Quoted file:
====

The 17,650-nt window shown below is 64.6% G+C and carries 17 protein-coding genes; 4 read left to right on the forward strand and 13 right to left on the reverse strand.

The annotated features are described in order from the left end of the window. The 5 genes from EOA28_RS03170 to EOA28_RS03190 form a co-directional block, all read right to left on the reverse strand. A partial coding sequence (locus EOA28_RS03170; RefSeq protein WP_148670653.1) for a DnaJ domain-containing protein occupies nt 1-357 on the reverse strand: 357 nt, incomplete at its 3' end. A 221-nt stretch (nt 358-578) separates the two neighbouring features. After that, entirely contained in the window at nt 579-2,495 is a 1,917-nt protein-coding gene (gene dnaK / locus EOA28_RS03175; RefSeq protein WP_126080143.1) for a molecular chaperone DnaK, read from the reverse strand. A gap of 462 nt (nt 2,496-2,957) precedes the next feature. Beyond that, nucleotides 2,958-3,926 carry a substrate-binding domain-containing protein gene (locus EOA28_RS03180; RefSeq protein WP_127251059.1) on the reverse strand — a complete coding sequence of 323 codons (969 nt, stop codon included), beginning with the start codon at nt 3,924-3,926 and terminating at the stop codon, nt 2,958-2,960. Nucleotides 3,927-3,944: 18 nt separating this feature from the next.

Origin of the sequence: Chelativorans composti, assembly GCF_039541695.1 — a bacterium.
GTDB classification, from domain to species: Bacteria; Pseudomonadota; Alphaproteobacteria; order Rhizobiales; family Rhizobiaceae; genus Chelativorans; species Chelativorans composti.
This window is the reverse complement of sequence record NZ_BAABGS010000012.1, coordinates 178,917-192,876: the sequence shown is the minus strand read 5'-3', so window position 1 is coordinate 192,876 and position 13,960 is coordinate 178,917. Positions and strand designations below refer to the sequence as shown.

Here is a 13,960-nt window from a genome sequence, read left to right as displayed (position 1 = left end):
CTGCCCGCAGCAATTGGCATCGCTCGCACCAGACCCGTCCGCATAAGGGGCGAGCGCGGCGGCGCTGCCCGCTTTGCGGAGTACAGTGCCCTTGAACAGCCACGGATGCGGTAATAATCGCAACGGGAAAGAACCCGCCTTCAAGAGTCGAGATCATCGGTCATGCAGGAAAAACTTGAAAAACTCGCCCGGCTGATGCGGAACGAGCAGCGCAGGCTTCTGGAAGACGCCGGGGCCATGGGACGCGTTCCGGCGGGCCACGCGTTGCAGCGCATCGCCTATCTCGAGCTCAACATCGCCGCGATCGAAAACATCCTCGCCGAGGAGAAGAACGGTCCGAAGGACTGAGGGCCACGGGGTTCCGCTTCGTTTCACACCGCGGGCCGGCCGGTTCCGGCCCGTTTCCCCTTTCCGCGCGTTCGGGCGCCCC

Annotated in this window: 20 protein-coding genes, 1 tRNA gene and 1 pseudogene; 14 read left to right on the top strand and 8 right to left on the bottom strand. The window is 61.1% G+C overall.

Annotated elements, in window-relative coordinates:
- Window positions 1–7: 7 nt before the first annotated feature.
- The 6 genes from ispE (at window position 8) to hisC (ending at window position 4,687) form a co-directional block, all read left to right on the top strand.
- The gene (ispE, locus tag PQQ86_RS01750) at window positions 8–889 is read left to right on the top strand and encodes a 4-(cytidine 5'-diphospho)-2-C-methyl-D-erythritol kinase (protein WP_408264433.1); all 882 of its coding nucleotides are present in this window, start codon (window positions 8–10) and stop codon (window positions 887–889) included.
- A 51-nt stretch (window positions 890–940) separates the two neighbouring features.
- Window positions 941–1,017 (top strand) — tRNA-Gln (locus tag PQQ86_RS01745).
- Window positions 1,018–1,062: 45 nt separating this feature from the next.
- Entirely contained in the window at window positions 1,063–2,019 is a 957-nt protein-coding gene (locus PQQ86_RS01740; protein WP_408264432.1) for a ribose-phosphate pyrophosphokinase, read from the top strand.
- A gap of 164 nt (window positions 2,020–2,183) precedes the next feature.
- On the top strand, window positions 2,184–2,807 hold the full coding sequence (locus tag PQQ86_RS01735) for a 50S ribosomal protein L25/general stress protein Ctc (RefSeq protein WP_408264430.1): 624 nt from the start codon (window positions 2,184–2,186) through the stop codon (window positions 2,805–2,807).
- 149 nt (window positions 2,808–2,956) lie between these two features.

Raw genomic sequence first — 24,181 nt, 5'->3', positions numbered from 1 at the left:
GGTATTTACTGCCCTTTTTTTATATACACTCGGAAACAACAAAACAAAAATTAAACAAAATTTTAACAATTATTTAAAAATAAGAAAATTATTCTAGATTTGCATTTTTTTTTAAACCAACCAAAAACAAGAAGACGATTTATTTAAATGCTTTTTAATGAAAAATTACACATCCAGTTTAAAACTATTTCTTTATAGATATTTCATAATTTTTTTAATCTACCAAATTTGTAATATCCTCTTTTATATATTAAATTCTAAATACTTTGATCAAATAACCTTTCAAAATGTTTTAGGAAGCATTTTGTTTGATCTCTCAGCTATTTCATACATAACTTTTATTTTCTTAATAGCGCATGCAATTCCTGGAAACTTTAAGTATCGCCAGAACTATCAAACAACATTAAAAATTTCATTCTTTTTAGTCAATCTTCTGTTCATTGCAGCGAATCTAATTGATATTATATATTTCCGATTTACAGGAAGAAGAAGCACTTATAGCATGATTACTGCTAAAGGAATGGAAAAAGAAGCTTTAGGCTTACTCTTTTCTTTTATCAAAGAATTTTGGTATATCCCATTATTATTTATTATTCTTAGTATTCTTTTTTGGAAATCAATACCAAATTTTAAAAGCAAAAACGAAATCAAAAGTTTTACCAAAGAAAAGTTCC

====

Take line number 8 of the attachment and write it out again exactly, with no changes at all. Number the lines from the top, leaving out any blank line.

Annotated in this window: 20 protein-coding genes, 1 tRNA gene and 1 pseudogene; 14 read left to right on the top strand and 8 right to left on the bottom strand. The window is 61.1% G+C overall.